Good morning, Broadsheet readers! The Most Powerful Women Summit is in full swing and we have highlights from Under Armour’s Susie McCabe, Cisco’s Kelly Kramer, and Northwestern’s Vicki Medvec. Plus: Apple’s Angela Ahrendts talks about her vision for the company’s retail outlets. Have a wonderful Tuesday.
• Hottest ticket in town. The Fortune Most Powerful Women Summit is taking place all day today in Laguna Niguel. Tune in to the catch the action starting at 9 am Pacific on Fortune.com. Today we’ll hear from IBM CEO Ginni Rometty, DDB North American CEO Wendy Clark and Barbra Streisand—to name just a few. Plus: Facebook COO Sheryl Sandberg will put on her interviewer hat for a conversation with Priscilla Chan, co-founder of the Chan Zuckerberg Initiative.
FROM THE FORTUNE MPW SUMMIT
• Profit pressure. Chief financial officers from Cisco, Walt Disney and Microsoft talked about some of the pressures that today’s public companies face — from activist investors to public relations nightmares to providing Wall Street guidance.
• The art of negotiation. Vicki Medvec, executive director of the Center for Executive Women at Northwestern’s Kellogg School of Management, offered her top negotiating tips.
• Character matters. Under Armour’s Susie McCabe talked about how her company chooses the athletes it sponsors, candidly noting: “We have a no a–hole policy.”
• Speed-dating schmooze. Thirty-five teenage girls—juniors and seniors at Orange County high schools—descended on the confab, prepared to network. And they did, speed-dating style.
• Tackling a tough topic. Accenture’s Julie Sweet explained how she broached the topic of race with her 50,000 employees in early July, after an awful week of violence had shaken the nation and laid bare America’s racial tensions.
• Spinning failure into success. Ellevest CEO Sallie Krawcheck and BBG Ventures president Susan Lyne discussed what they learned from very public firings.
ALSO IN THE HEADLINES
• Melania on defense. Melania Trump defended her husband in an interview with CNN, saying the recent accusations by women who claimed the Republican presidential candidate groped them were “lies.” She also blamed Billy Bush for “egging on” those infamous statements on the Access Hollywood bus.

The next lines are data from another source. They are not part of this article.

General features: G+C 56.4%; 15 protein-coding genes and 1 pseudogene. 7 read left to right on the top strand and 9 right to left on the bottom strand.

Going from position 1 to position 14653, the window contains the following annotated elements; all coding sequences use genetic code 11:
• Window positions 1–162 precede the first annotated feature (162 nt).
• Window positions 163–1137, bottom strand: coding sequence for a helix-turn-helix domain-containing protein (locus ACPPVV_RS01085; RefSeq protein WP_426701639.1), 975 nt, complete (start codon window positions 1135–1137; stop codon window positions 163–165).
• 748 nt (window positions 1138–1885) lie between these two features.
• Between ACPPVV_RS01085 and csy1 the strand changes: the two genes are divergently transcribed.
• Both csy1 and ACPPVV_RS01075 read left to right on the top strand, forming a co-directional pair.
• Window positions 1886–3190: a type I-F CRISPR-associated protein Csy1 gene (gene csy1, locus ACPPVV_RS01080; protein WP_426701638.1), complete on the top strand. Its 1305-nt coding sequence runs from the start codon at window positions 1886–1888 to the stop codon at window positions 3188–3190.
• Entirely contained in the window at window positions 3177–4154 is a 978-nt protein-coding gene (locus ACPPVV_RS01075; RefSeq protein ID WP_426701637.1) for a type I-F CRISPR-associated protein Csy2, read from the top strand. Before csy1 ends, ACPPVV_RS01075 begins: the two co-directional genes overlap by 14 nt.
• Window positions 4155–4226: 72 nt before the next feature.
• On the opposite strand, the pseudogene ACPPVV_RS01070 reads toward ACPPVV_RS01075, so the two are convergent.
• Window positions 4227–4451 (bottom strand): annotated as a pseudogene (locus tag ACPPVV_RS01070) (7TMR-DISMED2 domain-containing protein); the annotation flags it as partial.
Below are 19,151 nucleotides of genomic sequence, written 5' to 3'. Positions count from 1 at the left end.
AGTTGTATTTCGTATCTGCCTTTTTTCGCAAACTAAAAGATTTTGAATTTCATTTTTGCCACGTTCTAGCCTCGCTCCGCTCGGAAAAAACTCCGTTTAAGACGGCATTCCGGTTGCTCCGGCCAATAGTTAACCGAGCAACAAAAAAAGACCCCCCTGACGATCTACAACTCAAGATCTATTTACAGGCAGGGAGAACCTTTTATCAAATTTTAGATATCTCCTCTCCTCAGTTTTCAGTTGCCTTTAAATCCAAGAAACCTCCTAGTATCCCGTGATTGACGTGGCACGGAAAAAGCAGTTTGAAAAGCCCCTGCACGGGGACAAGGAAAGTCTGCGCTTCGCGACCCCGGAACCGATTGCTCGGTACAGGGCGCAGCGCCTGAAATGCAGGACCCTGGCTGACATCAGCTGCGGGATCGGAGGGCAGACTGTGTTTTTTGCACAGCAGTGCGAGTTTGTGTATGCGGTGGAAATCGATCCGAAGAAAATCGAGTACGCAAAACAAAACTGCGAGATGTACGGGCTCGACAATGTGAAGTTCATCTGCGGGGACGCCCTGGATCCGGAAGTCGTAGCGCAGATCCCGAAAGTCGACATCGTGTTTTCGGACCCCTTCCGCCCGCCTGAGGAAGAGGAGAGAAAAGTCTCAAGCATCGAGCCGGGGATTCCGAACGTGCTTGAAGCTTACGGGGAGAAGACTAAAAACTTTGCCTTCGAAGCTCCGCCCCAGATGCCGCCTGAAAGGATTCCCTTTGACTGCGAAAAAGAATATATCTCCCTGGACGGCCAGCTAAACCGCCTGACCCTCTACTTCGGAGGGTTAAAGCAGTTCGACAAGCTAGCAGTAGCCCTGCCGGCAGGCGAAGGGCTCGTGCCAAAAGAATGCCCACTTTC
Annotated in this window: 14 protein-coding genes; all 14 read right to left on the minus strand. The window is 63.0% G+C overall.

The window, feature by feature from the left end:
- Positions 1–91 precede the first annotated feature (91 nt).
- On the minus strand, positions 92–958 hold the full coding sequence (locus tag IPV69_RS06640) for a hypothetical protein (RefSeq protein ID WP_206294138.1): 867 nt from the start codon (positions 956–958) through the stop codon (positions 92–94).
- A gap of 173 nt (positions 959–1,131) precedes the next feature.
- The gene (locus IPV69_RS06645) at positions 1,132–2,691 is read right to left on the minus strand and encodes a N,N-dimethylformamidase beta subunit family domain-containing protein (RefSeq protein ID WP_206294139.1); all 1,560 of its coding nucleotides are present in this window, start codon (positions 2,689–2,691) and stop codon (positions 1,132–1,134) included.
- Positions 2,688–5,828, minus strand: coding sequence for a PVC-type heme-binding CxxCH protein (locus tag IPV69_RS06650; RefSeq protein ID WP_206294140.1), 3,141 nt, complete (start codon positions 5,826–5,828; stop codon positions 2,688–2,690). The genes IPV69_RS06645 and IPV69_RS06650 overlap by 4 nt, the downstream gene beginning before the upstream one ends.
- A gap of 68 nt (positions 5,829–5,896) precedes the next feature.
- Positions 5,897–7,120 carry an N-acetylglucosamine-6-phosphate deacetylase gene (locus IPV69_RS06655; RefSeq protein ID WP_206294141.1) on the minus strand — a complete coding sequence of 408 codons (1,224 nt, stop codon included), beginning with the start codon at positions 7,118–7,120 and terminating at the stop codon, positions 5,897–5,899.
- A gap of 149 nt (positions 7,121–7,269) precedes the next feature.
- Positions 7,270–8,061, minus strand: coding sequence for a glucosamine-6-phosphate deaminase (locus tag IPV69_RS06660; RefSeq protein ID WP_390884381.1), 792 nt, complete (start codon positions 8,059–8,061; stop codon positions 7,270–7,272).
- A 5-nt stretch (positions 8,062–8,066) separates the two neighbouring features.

New York Times
• Thanks, Obama. As the end of Michelle Obama’s eight-year tour of duty in the White House comes into sight, three women—Gloria Steinem, Chimamanda Ngozi Adichie, and Rashida Jones—write thank-you notes to the First Lady for “quietly and confidently changing the course of American history.”
New York Times Magazine
• Check yourself. Fortune‘s Laura Cohn test-drives a new online course from UN Women and PwC that’s designed to identify and eliminate (or at least reduce) unconscious gender bias.
• Waste not, want not. Laurene Powell Jobs, widow of Steve Jobs and co-founder of College Track, an organization that supports underserved youth through high school and college, writes about encountering bright, hard-working young people who, because of their undocumented status, are unable to put their intelligence and creativity to work for American industry.
• Low bar. A new survey finds that women make up 19% of partners at large New York City law firms, with minority women accounting for just 3%.
New York Times
• Once and future Speaker? With Donald Trump’s poll numbers in free fall, some Democrats are beginning to speculate that Nancy Pelosi could return to the House speaker’s chair after a six-year absence. While still unlikely, Politico says it would be “a stunning, almost unthinkable, triumph for Pelosi.”
• Getting the nod. Preet Bharara, the U.S. attorney in Manhattan, is expected to pick Lisa Zornberg, known as “a tiny tornado of a prosecutor,” as the new head of his criminal division.
New York Times
Share today’s Broadsheet with a friend:
Looking for previous Broadsheets? Click here.
ON MY RADAR
How women CEOs overcame bad jobs, bad bosses
Amazing women from around the world give you their best advice
Rolling Stone heads to court over retracted UVA rape story
Beyonce’s Formation tour made more than $250 million